Puglia: Photography in Gargano and Matera
Puglia, the heel of the boot of Italy is a fascinating travel photography destination. We chose to tour the northern Gargano peninsula for the first 6 nights of our trip discovering the hilltops towns of Mont Sant Angelo and Vico De Gargano ,the seaside town of Vieste and Forest Umbra. For the last 3 nights of our stay we chose the truly awe inspiring city of Matera, the third oldest continually inhabited city in the world.
The region is famed for it’s fresh produce from both land and sea. Puglia produces c.40% of Italy’s olive oil. Apart from hilly and thickly wooded Gargano, Puglia’s landscape is largely flat. Nonetheless, many abandoned stone farmhouses set in rolling countryside and juxtapositioned against red earth and ancient olive trees provide the perfect ingredients for a stunning image. The narrow alleyways of Puglia’s ancient towns are a street photographer’s dream.
Post siesta card games in late afternoon light, women turning out Orecchiette pasta on their doorsteps, teenagers speeding by on their vespas beneath balconies laden with drying linen and in empty squares the sound of Ave Maria emanating from beautiful churches. This is Italy at it’s finest. And very few tourists to boot!
Driving north from Bari, our first stop was a small pebble beach near Mattinata and a couple of days of relaxation. The coastal drive between Mattinata and Vieste is stunning but has limited opportunities to pull in. Just before Vieste the massive sea arch of San Felice is impressive. There is ample parking here to stop but the mid afternoon light was not ideal.
Arriving in Vieste an hour before sunset I set off promptly to a view point overlooking the coastal cliff leading to Chiesa di San Francesco. At sunset, the church was beautifully illuminated for a few seconds. However, to get a better image I had to balance precariously on a wall standing over a couple who were trying to enjoy their meal out!
Departing from Vieste, lightning filled the sky on the hill beyond the town. I took a number of images at 1-2 sec to capture a lightning strike but they were faint and distant. What followed was off plan. We looked down and saw a beautiful beach. With the campervan parked just off the sand and daytime temperatures of 30C we found it difficult to leave and spent the next 3 nights here. With distant views of Rodi Garganico as a sunset shot at one end of the beach and and a trabucco (a local, wooden fishing platform) at the other, I shot these images and various abstract seascapes at either end of each day.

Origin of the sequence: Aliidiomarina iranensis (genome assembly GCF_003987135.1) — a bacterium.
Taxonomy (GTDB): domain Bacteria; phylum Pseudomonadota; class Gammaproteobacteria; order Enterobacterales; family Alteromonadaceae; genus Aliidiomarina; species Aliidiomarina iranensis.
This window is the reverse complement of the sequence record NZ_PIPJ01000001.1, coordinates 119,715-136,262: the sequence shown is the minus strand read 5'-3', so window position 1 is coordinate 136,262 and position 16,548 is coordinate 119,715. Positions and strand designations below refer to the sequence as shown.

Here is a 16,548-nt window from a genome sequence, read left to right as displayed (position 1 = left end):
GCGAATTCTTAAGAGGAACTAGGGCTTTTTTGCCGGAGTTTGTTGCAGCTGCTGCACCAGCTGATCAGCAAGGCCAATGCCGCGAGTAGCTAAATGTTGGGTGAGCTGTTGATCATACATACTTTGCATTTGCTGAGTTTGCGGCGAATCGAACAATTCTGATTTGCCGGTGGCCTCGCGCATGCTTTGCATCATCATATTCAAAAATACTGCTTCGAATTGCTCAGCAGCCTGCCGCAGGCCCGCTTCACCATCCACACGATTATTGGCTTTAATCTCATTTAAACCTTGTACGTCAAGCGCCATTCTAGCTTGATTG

Vico De Gargano is a short drive from Calanella as we learned later was the name of our picturesque beach. Vico is well worth a wander through it’s historic centre particularly before sunset. It is not touristy and presents great opportunities for street photography. The image of a post siesta card game plays out in many towns throughout this part of Italy and is one of my favourite images from the trip.
Another town magnificently positioned high above the coast is Mont Sant Angelo, a UNESCO heritage site. The cave of Michael the Archangel at it’s entrance is well worth descending the steps worn by pilgrims since the middle ages.
Further, the town offers many photographic opportunities in the way of winding, narrow streets from which dramatic Italian life seeps from every crack and breathtaking panoramas from the towns walled perimeter such as this image with dawn mist and sun. And each church has frescoes of great artistry. In the hills surrounding the town, it’s as if time has stood still – this image of a goat herder brings back memories of rocky, steep pathways, the scent of herbs and the sound of distant birds.
So which is the most beautiful town in Puglia? No matter who we seemed to ask this question of, the reply was invariably Matera appended with “but it’s not in Puglia”. So a 3 hour plus drive to Matera in Basicalata followed our stay in Gargano.
Masseria Rodogna is a camperpark like none other we have been to. Set around historic buildings and situated on a plain 2km beyond Matera, It is truly unique and peaceful. Lesser Kestrels abounded. We ate beneath a shaded tree in a courtyard used as a film location in Mel Gibson’s Passion of Christ. Indeed, the whole of Matera is like a film set and wandering the alleyways of the sassi high above a gorge was such an experience that we decided to stay 3 nights here. Matera is inundated with tourists and many of the cave like dwellings have been converted into luxury accomodations. As such, the historic centre lacks the vibrant street life of Vico, Mont Sant Angelo and even Vieste. Notwithstanding this, the city is a wonder. Across from gorge lies the Murgia plain which offers magnificent vistas of the city at sunset. The viewpoint is called the Belvedere but unless you want to share the view with newly weds and tour buses walk out along the field from the first car park before the Belvedere. An alternative image can be taken from within one of the many caves below the cliff.
Our final stop was an afternoon in Bari’s old city. Both cathedrals in Bari are well worth visiting. Streetlife was the most vibrant comparable with Naples. It was a real surprise and I would strongly recommended at least one night in the historic port area.
Puglia is not to be rushed. Each town needs time to soak up it’s unique atmosphere and life. We never got to Ostuni, Lecce, Monopoli, Polignano De Mare or indeed Alborello with it’s trulli houses. Yet we feel we experienced much in our short tour of Puglia and Matera.
Another trip for another year, perhaps.